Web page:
None of the financial difficulties experienced seems to have deterred the promoters' enthusiasm for light railways, and extensions had been planned and approved as early as October/November 1898. Foremost amongst these was a planned Cranbrook-Tenterden-Ashford line but lack of finance cut it back to the essential Tenterden Town extension. On 16th March,1903 the existing Tenterden station was renamed Rolvenden and the line extended 1½ miles to a new terminus at Tenterden Town.

Simultaneously the South Eastern & Chatham (SE&CR), decided to rid itself of an obligation to build its long envisaged line to Tenterden. The RVR agreed to build and operate a line to Headcorn, in return for SE&CR’s financial guarantee to make up any losses. On12th March 1903 a contract to build the Headcorn and upgrade the Rother Valley line was signed. The wisdom of this upgrade can be seen by comparison with the similarly lightly constructed Selsey Tramway which, despite being profitable, did not undertake reconstruction and was thereby crucially handicapped in its later years by its light construction.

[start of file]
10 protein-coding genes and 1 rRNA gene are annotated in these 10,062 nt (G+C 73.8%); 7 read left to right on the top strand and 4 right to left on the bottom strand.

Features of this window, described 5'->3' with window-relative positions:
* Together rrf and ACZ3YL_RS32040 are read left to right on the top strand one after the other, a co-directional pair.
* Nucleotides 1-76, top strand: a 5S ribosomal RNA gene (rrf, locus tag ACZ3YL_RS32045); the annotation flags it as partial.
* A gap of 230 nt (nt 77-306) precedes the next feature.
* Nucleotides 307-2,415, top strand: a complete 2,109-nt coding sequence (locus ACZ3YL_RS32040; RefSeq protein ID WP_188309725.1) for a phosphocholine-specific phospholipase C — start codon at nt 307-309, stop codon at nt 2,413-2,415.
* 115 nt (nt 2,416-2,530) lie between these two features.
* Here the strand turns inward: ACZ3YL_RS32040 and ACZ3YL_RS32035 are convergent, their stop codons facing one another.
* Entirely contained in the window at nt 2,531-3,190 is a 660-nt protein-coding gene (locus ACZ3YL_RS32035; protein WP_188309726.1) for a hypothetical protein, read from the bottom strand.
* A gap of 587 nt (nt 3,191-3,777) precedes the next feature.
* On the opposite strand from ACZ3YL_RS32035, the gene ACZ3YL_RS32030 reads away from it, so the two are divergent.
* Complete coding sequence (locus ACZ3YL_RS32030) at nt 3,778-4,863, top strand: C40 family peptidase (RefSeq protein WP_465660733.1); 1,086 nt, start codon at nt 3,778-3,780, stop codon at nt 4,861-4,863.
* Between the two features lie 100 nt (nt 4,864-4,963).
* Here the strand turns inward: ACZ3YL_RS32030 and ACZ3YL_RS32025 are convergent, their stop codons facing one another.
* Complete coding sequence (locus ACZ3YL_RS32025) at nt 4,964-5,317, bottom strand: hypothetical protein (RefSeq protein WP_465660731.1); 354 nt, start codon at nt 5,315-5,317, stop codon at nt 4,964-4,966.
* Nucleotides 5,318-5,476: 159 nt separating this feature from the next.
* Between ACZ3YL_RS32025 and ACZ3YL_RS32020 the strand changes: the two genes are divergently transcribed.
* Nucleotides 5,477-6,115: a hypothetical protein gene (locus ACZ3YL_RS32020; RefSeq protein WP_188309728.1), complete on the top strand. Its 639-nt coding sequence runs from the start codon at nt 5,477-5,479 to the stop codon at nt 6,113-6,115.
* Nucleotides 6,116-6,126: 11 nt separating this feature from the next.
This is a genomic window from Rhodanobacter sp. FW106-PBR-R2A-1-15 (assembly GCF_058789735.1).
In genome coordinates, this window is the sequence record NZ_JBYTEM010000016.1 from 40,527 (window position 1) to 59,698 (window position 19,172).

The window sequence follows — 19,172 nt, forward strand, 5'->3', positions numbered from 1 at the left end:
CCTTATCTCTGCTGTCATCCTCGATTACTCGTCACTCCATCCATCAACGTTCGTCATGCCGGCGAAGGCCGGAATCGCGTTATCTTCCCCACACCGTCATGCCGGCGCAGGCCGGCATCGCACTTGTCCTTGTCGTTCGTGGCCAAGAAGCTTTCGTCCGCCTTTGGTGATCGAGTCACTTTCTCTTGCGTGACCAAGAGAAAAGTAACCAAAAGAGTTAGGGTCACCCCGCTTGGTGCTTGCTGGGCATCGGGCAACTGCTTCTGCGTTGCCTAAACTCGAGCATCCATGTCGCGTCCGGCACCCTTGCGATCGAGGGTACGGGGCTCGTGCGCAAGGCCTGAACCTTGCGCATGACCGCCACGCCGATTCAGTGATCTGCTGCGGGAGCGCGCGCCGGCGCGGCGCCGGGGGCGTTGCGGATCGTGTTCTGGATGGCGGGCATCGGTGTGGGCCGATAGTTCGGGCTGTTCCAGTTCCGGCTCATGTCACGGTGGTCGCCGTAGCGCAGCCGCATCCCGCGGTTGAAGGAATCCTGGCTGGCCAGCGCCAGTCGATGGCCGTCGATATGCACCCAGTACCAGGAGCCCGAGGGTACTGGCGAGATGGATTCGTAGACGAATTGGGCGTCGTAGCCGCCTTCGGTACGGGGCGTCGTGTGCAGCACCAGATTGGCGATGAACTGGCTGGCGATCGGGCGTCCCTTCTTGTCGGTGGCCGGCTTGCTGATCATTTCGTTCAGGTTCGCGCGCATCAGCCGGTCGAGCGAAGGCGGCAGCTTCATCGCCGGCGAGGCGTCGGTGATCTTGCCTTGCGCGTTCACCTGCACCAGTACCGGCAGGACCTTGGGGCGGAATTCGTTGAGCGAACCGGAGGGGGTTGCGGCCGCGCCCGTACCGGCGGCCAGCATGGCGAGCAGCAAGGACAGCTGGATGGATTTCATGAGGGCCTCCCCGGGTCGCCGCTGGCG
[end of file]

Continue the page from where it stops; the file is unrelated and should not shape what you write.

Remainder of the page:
The line from Headcorn Junction was opened on 15th May1905 with further locomotives and coaches purchased with the SE&CR’s guaranteed funds, but the expansion programme had come to an end. Heady ideas of commanding enough finance to build lines to Rye, Cranbrook and Pevensey, all authorised over 1898-1900, together with Maidstone in 1905-06, faded. The early optimism probably led to the proposal to rename the RVR the South Kent Railway but this was ruled out by the Light Railway Commissioners on the dubious grounds that it was geographically inappropriate. So, in 1904 (officially on 1st June), the new title Kent and East Sussex Railway (K&ESR). was adopted, possibly in acknowledgement of the proposed Northiam-Rye line which had been dubbed the East Sussex Light. However the line was now as complete as it was ever going to be. The RVR had been an operational and commercial success, but it was probably fortunate that much of the wider network was not built.